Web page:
But you clearly disagree with some of his conclusions too. He routinely asks, of a new adaptation of the classics, say, “You wonder, indeed, just who it is this collection is meant to serve,” or “For whom is this book intended?” (about McClatchy’s Horace and Carson’s Sappho, respectively). You reviewed Zachary Mason’s The Lost Books of the Odyssey—what does Mendelsohn get wrong about those adaptations that don’t get their originals exactly right? Is he too possessive? Too worried about his students being led astray (I notice that his worst fears were confirmed when the Carson Sappho made its way into the new Norton Anthology of World Literature, as though it were word-for-word).

SD: “Possessive” was one of the very words that came to mind, yes! That particular, reflexive rearguard action that classicists tend to perform whenever anybody mentions the word “Callimachus”—the conviction that most non-specialists will usually turn to the classics in order to desecrate them. How else would you explain the fact that one of his main complaints about Mason’s The Lost Books of the Odyssey is that, well, it isn’t as good as Homer? Actually, he and I agree on that one—”too clever by half” (although he’s a bit prone to it himself, as when he gamely points out “It is no coincidence that both bards and archers—Odysseus is a renowned bowman, too—need a stringed instrument to perform” … when it is, in fact, in context, exactly a coincidence)—and hoo boy, do we disagree about David Malouf’s Ransom! And I wonder if that isn’t part of the same reflex: Malouf’s book is conventional narrative (soporifically conventional, I thought), whereas Mason’s was experimental, after all; maybe only the risky one set off the gatekeeper reflex. That reflex is valuable; we want it foremost in our critics, right? (but I suspect we’ll come back to the whole question of ‘real’ critics, won’t we?)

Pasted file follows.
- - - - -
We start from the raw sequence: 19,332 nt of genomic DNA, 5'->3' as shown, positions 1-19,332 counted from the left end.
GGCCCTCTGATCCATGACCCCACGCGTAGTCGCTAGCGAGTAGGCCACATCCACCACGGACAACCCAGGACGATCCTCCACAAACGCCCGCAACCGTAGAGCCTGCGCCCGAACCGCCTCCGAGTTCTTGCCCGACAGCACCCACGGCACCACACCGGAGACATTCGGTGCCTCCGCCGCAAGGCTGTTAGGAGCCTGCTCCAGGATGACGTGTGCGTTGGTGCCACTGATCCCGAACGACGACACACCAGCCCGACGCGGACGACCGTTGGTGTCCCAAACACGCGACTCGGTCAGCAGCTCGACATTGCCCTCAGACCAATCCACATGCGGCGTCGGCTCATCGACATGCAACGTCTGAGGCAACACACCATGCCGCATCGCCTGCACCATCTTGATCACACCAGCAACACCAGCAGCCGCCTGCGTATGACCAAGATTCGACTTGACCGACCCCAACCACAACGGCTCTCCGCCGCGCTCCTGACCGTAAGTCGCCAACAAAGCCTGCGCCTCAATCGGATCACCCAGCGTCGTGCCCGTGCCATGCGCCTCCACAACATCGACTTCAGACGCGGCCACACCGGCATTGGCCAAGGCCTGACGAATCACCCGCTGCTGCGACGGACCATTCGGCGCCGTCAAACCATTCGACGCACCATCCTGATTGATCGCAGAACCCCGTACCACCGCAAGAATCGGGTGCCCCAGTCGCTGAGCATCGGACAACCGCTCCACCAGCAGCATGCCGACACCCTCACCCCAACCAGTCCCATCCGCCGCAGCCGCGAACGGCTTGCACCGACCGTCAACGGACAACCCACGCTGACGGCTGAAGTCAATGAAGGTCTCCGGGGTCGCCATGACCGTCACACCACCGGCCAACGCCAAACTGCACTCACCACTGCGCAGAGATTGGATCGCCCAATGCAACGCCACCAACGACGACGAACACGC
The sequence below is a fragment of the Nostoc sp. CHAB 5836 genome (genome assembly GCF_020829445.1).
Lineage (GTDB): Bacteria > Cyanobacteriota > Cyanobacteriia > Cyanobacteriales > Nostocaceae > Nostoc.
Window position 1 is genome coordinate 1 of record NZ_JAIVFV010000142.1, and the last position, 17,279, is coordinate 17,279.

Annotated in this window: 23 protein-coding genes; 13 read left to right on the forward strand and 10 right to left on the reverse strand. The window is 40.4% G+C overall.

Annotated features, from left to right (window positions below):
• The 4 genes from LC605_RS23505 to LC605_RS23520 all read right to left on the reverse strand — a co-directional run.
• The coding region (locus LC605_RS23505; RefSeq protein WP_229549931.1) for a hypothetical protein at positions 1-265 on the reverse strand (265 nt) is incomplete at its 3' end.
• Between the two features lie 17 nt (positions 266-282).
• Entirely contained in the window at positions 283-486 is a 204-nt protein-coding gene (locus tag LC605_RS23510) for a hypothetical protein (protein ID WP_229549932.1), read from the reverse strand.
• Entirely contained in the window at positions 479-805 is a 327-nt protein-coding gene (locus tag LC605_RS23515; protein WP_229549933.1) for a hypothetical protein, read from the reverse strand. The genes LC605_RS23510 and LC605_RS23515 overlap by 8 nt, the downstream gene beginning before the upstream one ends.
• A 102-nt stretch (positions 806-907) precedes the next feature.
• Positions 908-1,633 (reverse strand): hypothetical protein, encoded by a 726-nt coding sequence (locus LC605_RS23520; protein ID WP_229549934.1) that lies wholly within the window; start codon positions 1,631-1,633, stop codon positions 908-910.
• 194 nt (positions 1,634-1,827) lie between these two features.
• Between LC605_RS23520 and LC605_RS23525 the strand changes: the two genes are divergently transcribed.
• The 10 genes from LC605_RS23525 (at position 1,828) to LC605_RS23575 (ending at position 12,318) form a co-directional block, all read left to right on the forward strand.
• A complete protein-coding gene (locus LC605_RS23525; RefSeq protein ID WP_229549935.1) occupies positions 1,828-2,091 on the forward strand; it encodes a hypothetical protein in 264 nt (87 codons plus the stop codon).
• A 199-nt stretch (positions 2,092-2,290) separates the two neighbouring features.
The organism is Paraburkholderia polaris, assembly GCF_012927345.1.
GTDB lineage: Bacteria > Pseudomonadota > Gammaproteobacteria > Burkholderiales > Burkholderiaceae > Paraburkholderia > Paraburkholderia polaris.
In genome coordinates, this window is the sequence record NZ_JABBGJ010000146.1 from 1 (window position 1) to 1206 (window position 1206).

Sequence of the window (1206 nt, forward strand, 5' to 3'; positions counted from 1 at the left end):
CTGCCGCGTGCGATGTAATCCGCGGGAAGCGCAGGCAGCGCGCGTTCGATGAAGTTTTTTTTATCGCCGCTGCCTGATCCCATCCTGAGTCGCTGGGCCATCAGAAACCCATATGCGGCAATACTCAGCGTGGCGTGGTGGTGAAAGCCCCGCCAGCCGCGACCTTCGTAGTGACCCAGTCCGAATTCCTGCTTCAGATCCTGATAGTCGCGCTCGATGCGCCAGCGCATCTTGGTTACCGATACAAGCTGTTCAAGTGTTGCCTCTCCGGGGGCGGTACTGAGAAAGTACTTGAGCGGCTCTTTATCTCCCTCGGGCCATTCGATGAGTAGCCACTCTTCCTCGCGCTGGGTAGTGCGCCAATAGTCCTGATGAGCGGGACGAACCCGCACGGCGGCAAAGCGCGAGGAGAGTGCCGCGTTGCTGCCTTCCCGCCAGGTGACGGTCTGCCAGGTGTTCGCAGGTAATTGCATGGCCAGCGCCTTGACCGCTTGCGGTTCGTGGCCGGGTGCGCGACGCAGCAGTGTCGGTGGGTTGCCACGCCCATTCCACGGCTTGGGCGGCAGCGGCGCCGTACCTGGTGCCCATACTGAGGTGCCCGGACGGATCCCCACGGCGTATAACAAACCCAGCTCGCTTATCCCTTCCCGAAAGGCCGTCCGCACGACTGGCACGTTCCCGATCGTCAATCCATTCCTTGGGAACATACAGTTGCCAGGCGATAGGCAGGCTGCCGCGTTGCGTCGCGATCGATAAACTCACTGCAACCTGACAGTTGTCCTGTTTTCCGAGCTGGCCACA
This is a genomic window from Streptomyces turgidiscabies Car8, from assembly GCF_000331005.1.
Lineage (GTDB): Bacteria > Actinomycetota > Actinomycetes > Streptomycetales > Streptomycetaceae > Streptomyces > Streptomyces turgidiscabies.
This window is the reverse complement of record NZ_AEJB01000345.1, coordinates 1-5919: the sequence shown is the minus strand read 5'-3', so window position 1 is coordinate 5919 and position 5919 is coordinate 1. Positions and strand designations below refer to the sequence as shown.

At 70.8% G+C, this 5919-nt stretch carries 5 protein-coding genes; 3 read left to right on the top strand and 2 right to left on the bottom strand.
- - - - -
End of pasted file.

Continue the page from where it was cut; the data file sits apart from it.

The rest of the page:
I like that trait in Mendelsohn probably more than any other. He’s got a genuinely open mind, but admission isn’t free. I like that it makes him fearless.

Of course, fearlessness and a certain recklessness go hand-in-hand. As you point out, he’s not exactly spot-on when writing about Mad Men—and as you’re too courteous to say but maybe were thinking, what’s a critic who can read Socrates in Greek doing trying to bring the dramatic dialectics of the Athenian stage to a cheeseball TV show (or worse, trying to find them there)? What’s next? The mythopoetics of NCIS: Miami? I’m certainly not one to knock a wide plurality of aesthetic interests (as you’ve probably suffered through enough of my disquisitions on Star Trek to know), but there’s such a thing as showing off.

So naturally I cringed at the thought of Mendelsohn assaying Spider-Man: Turn off the Dark—not just because of the classical overreaching, but because of the milord-does-the-dishes gaffes that inevitably attend this kind of slumming. And sure enough, we’re told that the Hulk was the result of a “laboratory accident,” that Wolverine “sports lupine traits” after his “transformations,” and that Spider-Man has the ability to shoot weblike material out of his wrists. Little slips like these are easily prevented—and you can bet your prized copy of Larousse Mendelsohn WOULD have prevented them, if the subject matter had been more elevated. The implications of that can be a little dismaying.